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1953 Studebaker.....

The Stude is a San Antonio, Texas car, so it had no rust! An old racing buddy delivered it to me up here, and Todd Redenshek and I spent 5 years turning it into what it is today.

The engine is a tall deck 427 truck block bored and stroked to 491 CID. It has a Comp Cam big roller cam and springs, Dart heads Brodix intake, Manley rods, Callies crank, Manley Severe Duty stainless valves, stud girdle Barry Grant 1000 CFM carb. I built the engine since I used to build funny car engines back in the 60’s. Joe Sockloskie did all the machine work.

The trans is a manual valve body 4L80E built by Lucky Bodenbach out of St. Louis. The 4000 RPM lock-up converter was built by Terry Hedrick of Seaton’s Shaker fame.

Special Thanks to Jim Spotton, he wired the Stude

The 2.125” headers were built by Rocky Bellino and modified by Roy Mohr. They use 3.5” merge collectors going into a 3.5” exhaust system using Flowmaster 3 chamber mufflers.

Church Fabrication welded up a 2” by 4” tubular frame I had designed. We use a back-braced 9” Ford with Richmond gears on air bags in the back and a Mustang II front suspension on air bags up front.

The body is extensively modified. The top is chopped 3” in front and 2.5” in the rear. The cowl has been dropped 1”, the rear window has been leaned forward, the hood has been sloped back and a cowl-induction Chevy scoop has been added. The grille openings were hand fabricated out of sheet metal. The rear fins are ’57 Chrysler, and the tail lights are Lee custom lenses for a ’56 Chevy that I found at a swap meet. There are only 4 pieces on the car that haven’t been modified – The windshield, the back glass, and the 2 grille bars.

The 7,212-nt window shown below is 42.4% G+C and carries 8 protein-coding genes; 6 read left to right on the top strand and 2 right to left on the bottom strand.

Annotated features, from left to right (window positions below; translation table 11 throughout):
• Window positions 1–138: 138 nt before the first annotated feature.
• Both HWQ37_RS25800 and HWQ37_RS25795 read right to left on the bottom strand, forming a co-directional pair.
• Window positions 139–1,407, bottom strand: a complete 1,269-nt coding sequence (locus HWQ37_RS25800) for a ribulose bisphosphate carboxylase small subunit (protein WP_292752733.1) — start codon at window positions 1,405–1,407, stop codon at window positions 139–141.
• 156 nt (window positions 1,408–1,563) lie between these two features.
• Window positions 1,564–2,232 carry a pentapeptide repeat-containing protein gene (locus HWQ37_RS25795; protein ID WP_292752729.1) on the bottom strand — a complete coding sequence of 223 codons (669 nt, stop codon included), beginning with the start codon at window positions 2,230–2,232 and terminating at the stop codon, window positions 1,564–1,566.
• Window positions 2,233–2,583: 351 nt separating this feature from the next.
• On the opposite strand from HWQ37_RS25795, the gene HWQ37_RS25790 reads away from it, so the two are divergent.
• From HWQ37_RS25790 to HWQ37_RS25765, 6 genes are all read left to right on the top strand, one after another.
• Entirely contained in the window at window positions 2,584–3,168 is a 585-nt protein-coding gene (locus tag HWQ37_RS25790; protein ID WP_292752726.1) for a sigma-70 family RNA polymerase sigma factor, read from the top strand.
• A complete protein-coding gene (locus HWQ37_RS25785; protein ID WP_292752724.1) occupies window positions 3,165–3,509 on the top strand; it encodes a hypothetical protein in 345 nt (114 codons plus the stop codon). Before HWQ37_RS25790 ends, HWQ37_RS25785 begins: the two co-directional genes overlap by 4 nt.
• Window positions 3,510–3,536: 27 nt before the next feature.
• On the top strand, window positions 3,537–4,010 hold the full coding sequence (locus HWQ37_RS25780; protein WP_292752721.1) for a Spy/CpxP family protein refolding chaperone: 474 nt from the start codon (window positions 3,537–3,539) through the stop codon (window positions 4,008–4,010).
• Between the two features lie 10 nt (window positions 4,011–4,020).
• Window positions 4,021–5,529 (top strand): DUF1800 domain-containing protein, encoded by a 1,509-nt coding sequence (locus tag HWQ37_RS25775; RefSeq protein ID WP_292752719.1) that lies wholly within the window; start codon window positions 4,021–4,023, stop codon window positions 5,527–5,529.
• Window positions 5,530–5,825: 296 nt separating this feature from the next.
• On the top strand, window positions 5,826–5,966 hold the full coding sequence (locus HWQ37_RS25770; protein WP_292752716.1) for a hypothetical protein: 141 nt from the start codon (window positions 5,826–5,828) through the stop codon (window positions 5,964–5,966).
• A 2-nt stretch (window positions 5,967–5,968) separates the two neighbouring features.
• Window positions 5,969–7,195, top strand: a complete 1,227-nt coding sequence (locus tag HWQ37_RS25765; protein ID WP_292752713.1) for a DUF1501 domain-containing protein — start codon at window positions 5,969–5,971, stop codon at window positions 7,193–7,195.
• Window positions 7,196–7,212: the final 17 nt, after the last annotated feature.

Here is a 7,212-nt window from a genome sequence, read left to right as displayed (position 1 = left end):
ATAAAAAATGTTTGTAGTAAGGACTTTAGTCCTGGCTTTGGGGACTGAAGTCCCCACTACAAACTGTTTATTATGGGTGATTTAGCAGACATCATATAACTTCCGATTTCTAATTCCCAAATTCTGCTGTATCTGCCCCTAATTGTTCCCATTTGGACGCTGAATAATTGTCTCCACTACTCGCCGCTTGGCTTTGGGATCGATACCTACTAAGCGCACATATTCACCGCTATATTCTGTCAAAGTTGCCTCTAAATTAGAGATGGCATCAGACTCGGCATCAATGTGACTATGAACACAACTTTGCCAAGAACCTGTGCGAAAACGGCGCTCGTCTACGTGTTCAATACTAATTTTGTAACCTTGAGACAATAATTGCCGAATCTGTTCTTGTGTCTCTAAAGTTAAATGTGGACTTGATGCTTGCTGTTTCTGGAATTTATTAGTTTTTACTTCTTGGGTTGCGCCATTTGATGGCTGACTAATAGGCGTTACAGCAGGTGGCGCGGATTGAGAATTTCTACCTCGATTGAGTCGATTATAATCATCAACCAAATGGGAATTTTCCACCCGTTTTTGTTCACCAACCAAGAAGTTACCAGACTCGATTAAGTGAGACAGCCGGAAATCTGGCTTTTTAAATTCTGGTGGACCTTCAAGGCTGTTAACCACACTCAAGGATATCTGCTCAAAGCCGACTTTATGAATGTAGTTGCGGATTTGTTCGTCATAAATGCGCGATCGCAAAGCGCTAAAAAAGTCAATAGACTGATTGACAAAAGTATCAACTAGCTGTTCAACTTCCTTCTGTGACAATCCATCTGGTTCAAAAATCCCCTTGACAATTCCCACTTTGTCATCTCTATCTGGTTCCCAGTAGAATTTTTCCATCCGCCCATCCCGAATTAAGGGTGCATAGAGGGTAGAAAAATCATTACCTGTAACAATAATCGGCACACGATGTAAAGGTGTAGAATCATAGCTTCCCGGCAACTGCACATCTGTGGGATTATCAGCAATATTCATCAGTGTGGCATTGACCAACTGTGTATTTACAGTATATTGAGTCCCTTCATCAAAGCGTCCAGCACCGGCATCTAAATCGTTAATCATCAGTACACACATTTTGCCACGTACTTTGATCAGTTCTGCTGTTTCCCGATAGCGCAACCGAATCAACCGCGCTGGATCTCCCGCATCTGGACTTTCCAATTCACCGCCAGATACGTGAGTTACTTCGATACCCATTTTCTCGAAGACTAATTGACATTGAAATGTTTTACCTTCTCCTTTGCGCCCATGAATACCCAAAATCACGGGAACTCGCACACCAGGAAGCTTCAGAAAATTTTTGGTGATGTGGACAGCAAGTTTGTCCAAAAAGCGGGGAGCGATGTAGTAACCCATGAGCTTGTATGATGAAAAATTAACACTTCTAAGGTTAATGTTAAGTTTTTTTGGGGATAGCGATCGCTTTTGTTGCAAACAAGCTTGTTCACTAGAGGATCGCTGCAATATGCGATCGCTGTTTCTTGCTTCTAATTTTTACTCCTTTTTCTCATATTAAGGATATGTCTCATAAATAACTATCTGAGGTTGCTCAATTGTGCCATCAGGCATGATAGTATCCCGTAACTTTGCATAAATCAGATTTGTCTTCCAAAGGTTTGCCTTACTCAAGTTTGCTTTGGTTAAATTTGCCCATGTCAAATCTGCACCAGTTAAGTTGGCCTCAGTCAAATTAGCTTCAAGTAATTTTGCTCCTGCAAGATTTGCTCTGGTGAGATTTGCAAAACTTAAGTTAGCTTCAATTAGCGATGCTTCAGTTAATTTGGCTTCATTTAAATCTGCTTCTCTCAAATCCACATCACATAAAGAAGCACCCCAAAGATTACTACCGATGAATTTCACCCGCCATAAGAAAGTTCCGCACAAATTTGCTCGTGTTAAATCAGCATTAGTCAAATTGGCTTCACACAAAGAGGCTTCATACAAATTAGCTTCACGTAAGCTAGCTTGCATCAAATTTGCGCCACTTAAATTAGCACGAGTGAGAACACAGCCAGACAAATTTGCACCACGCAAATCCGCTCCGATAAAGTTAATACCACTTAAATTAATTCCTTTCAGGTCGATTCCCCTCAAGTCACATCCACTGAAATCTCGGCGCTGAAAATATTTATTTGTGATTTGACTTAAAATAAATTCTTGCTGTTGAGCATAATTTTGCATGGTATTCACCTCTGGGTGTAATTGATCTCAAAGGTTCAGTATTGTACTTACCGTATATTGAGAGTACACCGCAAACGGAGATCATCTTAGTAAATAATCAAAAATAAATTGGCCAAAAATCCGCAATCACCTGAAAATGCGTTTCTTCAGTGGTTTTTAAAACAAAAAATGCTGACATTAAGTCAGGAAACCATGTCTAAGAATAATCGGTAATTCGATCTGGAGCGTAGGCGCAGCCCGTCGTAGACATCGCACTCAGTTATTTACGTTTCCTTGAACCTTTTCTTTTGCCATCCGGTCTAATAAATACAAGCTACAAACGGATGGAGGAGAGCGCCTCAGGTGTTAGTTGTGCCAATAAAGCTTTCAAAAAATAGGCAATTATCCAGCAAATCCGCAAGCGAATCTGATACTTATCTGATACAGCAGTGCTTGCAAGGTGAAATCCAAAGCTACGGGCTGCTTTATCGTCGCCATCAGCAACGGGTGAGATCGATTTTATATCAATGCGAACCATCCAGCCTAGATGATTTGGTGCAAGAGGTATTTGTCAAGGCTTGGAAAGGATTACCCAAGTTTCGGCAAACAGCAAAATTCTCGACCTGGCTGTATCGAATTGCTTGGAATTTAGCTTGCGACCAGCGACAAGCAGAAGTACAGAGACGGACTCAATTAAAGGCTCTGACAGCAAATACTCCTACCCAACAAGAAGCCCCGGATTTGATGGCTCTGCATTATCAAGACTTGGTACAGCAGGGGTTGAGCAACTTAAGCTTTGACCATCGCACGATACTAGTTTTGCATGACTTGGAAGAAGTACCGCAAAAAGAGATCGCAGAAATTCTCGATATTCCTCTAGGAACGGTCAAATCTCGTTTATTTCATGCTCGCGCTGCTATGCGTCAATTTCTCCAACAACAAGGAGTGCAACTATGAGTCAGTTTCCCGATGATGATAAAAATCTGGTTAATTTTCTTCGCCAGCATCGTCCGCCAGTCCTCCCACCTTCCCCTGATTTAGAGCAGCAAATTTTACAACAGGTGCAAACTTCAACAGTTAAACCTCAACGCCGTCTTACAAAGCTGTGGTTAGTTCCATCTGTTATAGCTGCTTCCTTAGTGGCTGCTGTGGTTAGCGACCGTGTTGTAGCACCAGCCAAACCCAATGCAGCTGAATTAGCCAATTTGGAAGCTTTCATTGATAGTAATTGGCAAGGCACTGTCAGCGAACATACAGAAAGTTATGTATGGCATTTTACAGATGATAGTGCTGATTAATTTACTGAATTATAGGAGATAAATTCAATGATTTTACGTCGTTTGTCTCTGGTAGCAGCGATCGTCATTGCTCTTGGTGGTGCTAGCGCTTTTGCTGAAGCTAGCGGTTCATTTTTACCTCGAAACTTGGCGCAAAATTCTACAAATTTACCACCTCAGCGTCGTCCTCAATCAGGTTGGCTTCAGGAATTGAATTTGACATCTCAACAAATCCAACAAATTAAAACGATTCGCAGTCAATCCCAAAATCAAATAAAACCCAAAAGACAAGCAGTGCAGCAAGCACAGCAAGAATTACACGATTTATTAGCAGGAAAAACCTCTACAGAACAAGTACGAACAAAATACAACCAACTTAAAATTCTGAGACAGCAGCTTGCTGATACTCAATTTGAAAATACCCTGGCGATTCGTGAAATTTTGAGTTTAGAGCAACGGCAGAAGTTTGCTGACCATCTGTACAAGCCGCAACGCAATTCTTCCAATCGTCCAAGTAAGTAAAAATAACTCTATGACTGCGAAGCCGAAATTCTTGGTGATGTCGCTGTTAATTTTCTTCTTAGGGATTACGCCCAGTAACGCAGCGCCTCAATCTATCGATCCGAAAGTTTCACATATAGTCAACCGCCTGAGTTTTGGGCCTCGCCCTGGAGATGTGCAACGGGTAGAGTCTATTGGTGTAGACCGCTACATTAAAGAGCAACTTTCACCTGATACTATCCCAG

Jimmy at Future Tech did the roll cage. Jim Spotton did the wiring. Dave Shank did the upholstery. Todd Redenshek and I drew up the dash and then made it out of brake line tubing and sheet metal. Al Nosse made the hub caps and the horn button. Barb and Dick Advey helped with the brake lines. Brian Morris (Custom Auto) did the sound system.
The car is called “Gold Dust” for 2 reasons:

1. I used to use powdered resin (Gold Dust) to get better traction with the funny car in the 60’s.

2. I have a fortune tied up in this car!

Originally I planned to paint the car silver, but Todd and my wife Jeanie saw this Lexus SC430 up at Classic painted Eygyptian Sand Pearl, and they overruled me. I’m glad they did! We hear more comments about the color than anything else.

The Stude is currently featured on page 52 of Custom Rodder magazine, and ti is scheduled to be on “My Classic Car” on Thursday, February 19.



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